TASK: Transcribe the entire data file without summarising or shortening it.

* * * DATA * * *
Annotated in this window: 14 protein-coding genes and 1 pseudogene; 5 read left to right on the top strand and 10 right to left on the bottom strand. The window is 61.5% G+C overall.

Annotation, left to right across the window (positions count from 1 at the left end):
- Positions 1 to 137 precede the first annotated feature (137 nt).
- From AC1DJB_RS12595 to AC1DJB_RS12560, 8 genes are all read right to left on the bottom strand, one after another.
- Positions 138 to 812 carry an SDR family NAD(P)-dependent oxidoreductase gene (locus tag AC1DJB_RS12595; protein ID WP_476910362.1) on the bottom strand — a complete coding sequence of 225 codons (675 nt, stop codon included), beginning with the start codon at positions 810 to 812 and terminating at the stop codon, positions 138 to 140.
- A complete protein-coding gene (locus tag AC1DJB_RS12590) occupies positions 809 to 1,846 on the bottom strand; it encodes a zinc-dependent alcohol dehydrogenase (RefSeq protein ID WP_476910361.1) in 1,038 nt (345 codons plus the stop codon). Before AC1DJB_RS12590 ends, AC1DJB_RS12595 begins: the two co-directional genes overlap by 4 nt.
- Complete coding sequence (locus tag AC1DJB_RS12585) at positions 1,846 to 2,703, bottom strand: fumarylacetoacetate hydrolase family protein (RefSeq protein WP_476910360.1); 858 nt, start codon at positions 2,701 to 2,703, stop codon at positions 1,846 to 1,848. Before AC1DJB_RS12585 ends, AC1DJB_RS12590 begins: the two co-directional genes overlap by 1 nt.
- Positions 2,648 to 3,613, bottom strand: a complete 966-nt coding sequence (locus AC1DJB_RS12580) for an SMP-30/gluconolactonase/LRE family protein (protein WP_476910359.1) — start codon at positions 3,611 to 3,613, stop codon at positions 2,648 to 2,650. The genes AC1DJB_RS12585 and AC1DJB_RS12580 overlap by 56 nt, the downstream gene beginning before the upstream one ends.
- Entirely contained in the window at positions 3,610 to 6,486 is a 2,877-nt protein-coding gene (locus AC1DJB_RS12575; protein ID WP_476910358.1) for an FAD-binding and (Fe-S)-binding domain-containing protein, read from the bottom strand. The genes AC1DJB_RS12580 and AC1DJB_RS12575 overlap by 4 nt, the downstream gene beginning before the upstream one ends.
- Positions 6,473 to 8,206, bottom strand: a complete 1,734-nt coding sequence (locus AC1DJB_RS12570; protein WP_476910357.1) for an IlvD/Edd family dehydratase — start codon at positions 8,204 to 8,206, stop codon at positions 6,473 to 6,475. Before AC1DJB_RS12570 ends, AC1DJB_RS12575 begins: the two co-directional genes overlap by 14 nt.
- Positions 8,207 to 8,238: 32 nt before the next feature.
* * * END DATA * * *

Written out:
Annotated in this window: 14 protein-coding genes and 1 pseudogene; 5 read left to right on the top strand and 10 right to left on the bottom strand. The window is 61.5% G+C overall.

Annotation, left to right across the window (positions count from 1 at the left end):
- Positions 1 to 137 precede the first annotated feature (137 nt).
- From AC1DJB_RS12595 to AC1DJB_RS12560, 8 genes are all read right to left on the bottom strand, one after another.
- Positions 138 to 812 carry an SDR family NAD(P)-dependent oxidoreductase gene (locus tag AC1DJB_RS12595; protein ID WP_476910362.1) on the bottom strand — a complete coding sequence of 225 codons (675 nt, stop codon included), beginning with the start codon at positions 810 to 812 and terminating at the stop codon, positions 138 to 140.
- A complete protein-coding gene (locus tag AC1DJB_RS12590) occupies positions 809 to 1,846 on the bottom strand; it encodes a zinc-dependent alcohol dehydrogenase (RefSeq protein ID WP_476910361.1) in 1,038 nt (345 codons plus the stop codon). Before AC1DJB_RS12590 ends, AC1DJB_RS12595 begins: the two co-directional genes overlap by 4 nt.
- Complete coding sequence (locus tag AC1DJB_RS12585) at positions 1,846 to 2,703, bottom strand: fumarylacetoacetate hydrolase family protein (RefSeq protein WP_476910360.1); 858 nt, start codon at positions 2,701 to 2,703, stop codon at positions 1,846 to 1,848. Before AC1DJB_RS12585 ends, AC1DJB_RS12590 begins: the two co-directional genes overlap by 1 nt.
- Positions 2,648 to 3,613, bottom strand: a complete 966-nt coding sequence (locus AC1DJB_RS12580) for an SMP-30/gluconolactonase/LRE family protein (protein WP_476910359.1) — start codon at positions 3,611 to 3,613, stop codon at positions 2,648 to 2,650. The genes AC1DJB_RS12585 and AC1DJB_RS12580 overlap by 56 nt, the downstream gene beginning before the upstream one ends.
- Entirely contained in the window at positions 3,610 to 6,486 is a 2,877-nt protein-coding gene (locus AC1DJB_RS12575; protein ID WP_476910358.1) for an FAD-binding and (Fe-S)-binding domain-containing protein, read from the bottom strand. The genes AC1DJB_RS12580 and AC1DJB_RS12575 overlap by 4 nt, the downstream gene beginning before the upstream one ends.
- Positions 6,473 to 8,206, bottom strand: a complete 1,734-nt coding sequence (locus AC1DJB_RS12570; protein WP_476910357.1) for an IlvD/Edd family dehydratase — start codon at positions 8,204 to 8,206, stop codon at positions 6,473 to 6,475. Before AC1DJB_RS12570 ends, AC1DJB_RS12575 begins: the two co-directional genes overlap by 14 nt.
- Positions 8,207 to 8,238: 32 nt before the next feature.